With the Cessna on deck, what used to take two days to do a water run, now took 2 hours. In addition to pure time saving, the fact that we could now spot major issues such as broken windmills, busted tanks and troughs, find perishing stock, all had huge impacts on the overall bottom line of the business.
Compare mustering in the 1950’s to the 1980’s. A team of men and horses on the road for weeks, spending days in a single paddock wandering around looking for stock. Now with the Cessna, motorbikes and 2-way radios, stock can be spotted, gathered and taken to the destination in one day.
Switching gears on productivity improvements…as the wool market had collapsed in 1991 due to the guaranteed floor price together with Bob Hawke ceasing trade with China after the the Tiananmen Square massacre on 3 June 1989, and rabbits were still in plague proportions, one thought process was how do we do more with what we have?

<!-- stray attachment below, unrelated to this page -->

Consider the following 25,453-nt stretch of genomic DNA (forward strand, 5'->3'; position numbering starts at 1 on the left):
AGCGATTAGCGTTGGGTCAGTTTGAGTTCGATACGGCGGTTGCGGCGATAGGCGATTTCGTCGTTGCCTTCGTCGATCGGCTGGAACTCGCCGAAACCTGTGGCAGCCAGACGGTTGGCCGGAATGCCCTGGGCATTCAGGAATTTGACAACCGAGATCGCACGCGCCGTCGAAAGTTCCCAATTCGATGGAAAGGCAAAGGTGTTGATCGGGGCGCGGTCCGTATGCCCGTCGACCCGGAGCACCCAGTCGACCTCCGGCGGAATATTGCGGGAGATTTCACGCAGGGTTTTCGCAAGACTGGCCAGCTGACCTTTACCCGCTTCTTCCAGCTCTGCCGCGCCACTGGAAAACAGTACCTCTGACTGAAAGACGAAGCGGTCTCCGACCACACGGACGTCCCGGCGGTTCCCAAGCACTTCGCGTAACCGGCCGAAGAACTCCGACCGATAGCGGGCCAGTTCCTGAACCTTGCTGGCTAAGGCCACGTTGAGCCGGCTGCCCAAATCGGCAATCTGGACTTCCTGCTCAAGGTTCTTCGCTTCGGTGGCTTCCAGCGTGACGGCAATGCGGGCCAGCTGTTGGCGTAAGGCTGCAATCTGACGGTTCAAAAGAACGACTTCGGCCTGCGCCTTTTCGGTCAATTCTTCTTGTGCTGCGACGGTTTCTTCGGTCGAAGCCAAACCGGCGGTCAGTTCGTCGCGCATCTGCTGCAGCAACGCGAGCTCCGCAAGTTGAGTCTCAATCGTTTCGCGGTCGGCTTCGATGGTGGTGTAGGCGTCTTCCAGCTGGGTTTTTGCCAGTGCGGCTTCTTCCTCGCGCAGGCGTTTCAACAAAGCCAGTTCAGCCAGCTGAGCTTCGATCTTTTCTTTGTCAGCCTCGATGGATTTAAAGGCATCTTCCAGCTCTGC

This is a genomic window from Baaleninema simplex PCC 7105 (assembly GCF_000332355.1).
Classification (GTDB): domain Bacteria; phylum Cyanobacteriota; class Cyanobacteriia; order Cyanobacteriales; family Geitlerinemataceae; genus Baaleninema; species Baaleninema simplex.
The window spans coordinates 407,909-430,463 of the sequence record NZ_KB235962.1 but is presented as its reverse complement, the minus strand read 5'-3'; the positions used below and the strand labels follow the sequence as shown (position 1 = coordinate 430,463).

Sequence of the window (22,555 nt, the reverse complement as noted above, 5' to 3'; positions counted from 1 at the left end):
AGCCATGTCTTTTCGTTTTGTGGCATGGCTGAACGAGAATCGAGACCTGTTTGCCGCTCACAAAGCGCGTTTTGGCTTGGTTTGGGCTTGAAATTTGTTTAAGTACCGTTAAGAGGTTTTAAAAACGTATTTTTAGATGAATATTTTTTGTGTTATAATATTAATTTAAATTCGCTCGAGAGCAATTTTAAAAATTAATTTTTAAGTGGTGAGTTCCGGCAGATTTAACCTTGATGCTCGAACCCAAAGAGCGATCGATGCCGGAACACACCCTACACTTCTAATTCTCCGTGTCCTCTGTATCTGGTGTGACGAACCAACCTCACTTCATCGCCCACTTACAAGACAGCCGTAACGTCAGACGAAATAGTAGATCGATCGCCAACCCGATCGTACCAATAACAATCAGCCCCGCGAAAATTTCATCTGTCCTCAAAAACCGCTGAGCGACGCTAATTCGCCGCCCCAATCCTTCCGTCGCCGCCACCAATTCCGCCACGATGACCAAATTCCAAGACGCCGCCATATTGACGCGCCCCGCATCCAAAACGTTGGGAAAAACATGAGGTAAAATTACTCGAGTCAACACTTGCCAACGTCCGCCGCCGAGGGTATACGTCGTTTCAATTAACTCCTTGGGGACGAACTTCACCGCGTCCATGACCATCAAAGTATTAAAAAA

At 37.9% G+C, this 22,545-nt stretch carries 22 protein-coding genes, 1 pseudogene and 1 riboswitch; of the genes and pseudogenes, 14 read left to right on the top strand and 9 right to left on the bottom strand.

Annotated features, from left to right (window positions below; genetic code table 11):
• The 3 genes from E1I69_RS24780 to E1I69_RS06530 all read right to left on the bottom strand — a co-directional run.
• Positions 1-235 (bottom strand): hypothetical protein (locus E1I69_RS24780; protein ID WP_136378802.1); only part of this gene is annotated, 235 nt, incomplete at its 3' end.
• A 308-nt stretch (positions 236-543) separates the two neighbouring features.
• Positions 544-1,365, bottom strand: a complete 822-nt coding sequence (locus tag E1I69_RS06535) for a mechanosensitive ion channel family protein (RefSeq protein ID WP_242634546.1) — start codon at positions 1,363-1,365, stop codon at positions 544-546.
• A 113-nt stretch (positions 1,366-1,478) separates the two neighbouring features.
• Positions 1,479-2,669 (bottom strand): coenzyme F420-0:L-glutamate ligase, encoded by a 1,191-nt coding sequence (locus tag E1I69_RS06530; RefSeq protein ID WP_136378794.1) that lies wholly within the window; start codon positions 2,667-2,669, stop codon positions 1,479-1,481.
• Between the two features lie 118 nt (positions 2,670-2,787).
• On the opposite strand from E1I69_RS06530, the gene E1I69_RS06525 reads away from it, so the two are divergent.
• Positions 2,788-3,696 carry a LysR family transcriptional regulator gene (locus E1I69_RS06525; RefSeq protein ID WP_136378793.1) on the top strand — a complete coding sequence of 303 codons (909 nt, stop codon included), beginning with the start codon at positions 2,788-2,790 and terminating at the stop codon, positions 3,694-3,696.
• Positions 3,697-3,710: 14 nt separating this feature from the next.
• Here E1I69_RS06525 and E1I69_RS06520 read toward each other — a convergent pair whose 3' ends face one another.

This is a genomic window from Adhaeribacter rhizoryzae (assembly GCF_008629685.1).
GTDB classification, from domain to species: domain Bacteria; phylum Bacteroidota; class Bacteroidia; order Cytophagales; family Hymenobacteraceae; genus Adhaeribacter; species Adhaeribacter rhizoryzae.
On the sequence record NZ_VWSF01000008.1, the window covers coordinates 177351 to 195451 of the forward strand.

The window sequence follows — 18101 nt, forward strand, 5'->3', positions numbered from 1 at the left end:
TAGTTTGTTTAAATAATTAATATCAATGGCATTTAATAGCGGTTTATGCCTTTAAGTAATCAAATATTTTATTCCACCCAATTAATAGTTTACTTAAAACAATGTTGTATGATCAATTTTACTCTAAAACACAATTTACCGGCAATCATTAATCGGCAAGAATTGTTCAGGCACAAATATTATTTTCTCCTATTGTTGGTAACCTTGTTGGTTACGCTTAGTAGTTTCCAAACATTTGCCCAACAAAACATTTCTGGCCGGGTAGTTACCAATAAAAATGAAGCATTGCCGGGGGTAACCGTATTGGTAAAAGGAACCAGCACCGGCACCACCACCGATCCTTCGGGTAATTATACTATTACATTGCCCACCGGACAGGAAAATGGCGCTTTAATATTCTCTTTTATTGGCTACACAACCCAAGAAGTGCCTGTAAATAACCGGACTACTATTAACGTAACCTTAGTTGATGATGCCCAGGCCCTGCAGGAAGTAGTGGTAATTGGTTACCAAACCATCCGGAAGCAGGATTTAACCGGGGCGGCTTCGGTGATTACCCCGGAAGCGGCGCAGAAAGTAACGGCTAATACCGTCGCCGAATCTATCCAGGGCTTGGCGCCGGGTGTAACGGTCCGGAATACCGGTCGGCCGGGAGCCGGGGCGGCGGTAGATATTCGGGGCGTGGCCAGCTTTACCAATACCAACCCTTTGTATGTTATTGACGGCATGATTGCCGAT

The strategy was to reduce the huge losses of ground cover caused by the plague proportions of the pesky rabbit. Large investments were made to ‘rip’ rabbit warrens with bulldozers to try and reduce the impact on natural vegetation and biodiversity. These efforts were trumped with the introduction of the calisivirus in 1995. I still remember how quickly the virus hit and the instant decimation of every rabbit across our 400,000 Acres…that’s a lot of rabbits and the smell was notable! Very creepy and scary. Effective nonetheless.
The drought had really started to take hold, which would last for 20+ years. How could we be smarter, more innovative and diversify with these challenging conditions and a large boarding school bill to pay every year?